183 years ago today on August 1, 1838, the descendants of trafficked and enslaved Africans, who themselves grew up in generations of slavery, finally celebrated their full freedom, as declared in the Emancipation proclamation. There are many reasons to be considered as to why the British Parliament decided to end slavery as a means of social and economic organization in its colonies. The abolitionist movement and a growing consciousness of the inhumanity of slavery would have played a part. Eric Williams in his celebrated thesis on Capitalism and Slavery contended that sugar and how it was produced through the plantation system became increasingly unprofitable and costly to maintain.
However, we must never overlook or underplay the role that our forebears played in resisting and rebelling against slavery. Though the system of chattel slavery was total in its control and dehumanization, it could not completely eliminate our dignity and the spirit of resistance to oppression. Our forebears were not passive and obsequious onlookers, waiting for freedom to be handed to them. They actively rejected the idea of enslavement and fought it physically, often making the ultimate sacrifice; paying with their lives as did Sam Sharpe and many other nameless fighters.
Today, we celebrate, as our forebears did, the day of full freedom. We give thanks for their sacrifice and we reflect on the dehumanizing system that sought to treat another human being as property, to deny them of any rights, even over their own body and reproductive decisions, and to control them by inflicting mental and physical pain through lashing and other forms of punishment which violated their physical and spiritual being.
As we celebrate the freedom events of this day in the past, we must also reflect on the condition of our society now. The use of violence has followed us from our history. Presently, there is a belief widely held in our society that the physical being of another person is not inviolable. There is little acknowledgment of the entitlement to personal space. For many, uninvited touching and hitting is accepted as normal in our society. The correction to a child for hitting another, is not to explain to the child that hitting is wrong, oftentimes what we see is the offended child being encouraged to hit back. We see parents who believe children have no rights and must be lashed in order to be brought under control. And we see, family members who believe that the only way to resolve disputes over ownership and property is by fighting, oftentimes to the death. We see intimate partners viewing each other as property with rights to control even by force. And we see it in the gang and don culture employing violence to control and subjugate entire communities.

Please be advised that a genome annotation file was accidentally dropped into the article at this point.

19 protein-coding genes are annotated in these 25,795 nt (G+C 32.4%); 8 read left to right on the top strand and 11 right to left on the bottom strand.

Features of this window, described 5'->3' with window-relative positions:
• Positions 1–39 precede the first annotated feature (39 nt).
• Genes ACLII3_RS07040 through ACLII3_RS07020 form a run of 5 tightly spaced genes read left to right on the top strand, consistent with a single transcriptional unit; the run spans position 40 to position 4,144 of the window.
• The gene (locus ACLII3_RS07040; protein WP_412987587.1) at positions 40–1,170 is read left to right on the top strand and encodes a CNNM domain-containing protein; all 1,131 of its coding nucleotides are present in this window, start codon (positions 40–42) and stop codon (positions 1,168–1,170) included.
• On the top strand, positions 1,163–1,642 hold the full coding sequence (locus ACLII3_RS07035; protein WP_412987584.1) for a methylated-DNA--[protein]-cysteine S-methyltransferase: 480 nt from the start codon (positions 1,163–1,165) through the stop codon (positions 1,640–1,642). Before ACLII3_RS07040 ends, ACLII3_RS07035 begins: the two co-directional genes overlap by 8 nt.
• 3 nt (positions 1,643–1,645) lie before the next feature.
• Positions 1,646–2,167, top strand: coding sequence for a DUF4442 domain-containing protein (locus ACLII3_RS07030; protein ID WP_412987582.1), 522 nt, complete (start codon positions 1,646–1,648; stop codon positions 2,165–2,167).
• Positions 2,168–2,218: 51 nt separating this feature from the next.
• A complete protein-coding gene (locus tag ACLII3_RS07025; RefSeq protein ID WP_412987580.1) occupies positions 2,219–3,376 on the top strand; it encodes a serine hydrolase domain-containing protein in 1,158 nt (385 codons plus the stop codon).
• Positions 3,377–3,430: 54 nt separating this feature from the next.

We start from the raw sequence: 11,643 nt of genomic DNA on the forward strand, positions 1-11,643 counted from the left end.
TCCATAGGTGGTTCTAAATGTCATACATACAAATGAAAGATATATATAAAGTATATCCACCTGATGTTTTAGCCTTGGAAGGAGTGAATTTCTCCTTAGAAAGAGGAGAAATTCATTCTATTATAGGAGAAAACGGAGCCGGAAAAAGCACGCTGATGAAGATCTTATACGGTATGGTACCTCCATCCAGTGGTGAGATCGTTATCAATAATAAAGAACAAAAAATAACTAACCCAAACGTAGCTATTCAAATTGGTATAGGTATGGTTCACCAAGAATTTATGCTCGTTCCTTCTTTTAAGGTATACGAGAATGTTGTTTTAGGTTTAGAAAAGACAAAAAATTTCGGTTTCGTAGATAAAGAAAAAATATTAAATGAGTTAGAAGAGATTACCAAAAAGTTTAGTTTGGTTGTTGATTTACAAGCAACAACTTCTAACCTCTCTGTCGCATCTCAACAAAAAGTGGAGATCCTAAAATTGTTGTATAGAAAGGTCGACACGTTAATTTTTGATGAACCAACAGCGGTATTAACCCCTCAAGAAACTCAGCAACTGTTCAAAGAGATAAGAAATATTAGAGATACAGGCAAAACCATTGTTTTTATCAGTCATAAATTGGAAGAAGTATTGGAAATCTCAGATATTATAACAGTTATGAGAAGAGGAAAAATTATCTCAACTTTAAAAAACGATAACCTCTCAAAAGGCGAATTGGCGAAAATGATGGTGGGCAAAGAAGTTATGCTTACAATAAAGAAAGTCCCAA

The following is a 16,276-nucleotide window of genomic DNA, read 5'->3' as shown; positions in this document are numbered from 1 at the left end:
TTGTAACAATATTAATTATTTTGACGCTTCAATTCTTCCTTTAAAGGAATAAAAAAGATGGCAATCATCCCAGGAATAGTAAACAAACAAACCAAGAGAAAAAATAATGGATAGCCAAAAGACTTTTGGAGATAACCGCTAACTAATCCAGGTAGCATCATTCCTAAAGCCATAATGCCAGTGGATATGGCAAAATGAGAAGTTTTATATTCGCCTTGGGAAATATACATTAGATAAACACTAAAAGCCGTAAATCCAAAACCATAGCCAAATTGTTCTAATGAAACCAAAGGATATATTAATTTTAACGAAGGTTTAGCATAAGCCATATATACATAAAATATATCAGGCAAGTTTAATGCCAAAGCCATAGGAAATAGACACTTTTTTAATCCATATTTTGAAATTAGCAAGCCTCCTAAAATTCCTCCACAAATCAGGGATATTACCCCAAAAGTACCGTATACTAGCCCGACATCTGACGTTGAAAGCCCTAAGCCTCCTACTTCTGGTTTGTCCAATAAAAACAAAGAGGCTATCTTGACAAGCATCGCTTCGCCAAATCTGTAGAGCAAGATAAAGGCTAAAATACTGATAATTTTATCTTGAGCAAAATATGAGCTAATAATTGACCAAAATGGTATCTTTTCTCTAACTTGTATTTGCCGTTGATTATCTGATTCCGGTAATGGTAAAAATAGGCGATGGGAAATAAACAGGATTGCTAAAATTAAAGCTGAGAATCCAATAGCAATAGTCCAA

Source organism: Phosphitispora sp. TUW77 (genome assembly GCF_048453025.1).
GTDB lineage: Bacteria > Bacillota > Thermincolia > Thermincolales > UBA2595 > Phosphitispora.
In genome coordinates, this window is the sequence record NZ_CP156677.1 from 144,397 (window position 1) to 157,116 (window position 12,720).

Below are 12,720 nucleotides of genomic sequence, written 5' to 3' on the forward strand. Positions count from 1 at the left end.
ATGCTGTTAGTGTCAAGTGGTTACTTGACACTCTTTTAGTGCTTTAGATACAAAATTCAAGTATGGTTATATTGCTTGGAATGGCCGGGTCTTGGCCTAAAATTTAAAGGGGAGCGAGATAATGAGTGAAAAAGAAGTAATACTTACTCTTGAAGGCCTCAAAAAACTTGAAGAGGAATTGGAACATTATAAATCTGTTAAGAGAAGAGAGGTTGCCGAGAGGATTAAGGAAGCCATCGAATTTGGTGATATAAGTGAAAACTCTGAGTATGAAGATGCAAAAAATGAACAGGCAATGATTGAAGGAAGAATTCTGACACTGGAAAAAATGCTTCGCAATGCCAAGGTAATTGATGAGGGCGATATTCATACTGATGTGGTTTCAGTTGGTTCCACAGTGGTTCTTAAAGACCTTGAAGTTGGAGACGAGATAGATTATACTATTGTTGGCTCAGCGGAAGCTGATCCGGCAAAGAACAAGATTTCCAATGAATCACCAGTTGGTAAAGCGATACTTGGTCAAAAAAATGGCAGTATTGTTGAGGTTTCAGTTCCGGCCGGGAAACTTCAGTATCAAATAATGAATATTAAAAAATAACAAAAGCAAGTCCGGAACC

What would our forebears think of us, that we have become so comfortable with the use of violence on our own, that the very tool of oppression that the slave drivers used on them, we are now using it on ourselves! They would be baffled and shocked, because freedom for them would have meant freedom from violence or the threat of violence. It would have meant that they were no longer chattel, but rather that they own themselves and their labour. That they could not be taken at the whims of a slave master’s fancy. That they couldn’t be whipped for disobedience. Yet in our free society, these kinds of violence happen every day and we the people who suffered this violence for centuries at the hands of oppressors, today inflict it on our own and worse defend their use as:
- necessary to discipline our children “Pickney fi get lick, spare the rod and spoil the child”,
- necessary as a show of love to our intimate partner “she believe him luv har why him beat har”, and
- necessary to bring order to our household and community, “him violate, so him fi dead”.
Freedom and the use of violence is incompatible. There is no freedom where violence exists. I invite all Jamaicans to reflect on this. We must all make a concerted effort to reject violence in our daily lives. Your government is seized of this disease of violence plaguing our people. It is of epidemic proportions and it has infected all facets of our society. The first step in combatting this disease is to get the average person to accept that violence in all forms, whether intimate partner, domestic, corporal punishment, gang violence or security force violence, all violence is wrong. We have started to combat this disease, through legislation with the sexual harassment law and the domestic violence bill which is being reviewed. We are conducting a thorough study and review of the problem of violence in order to inform a comprehensive reform of Government’s policy framework and response.
As your Prime Minister, I am very concerned by the frequency and increasing brutality of acts of violence being reported. We have been spiralling along this path for some time without instrumental and direct government intervention. And I know that I am not alone, in the observation that our society is becoming increasingly callous, brutal and numb to violence. Nevertheless, I am positive that we can transform our country into a kinder, gentler and more caring society. At the heart of every Jamaican is a desire for justice, brotherhood and peace. This Emancipation, let us all reflect on our own lives and see how we have used any form of violence and how we can replace a harsh word with an endearment, a quarrel with reason and a clenched fist with an elbow bump. Let us all commit to protecting our freedom from violence and honour the struggles of our forebears by not inflicting on ourselves the violence the slave drivers inflicted on them. The chains are gone but our mentality still enslaves us. Emancipate yourselves from mental slavery, none but ourselves can free our minds.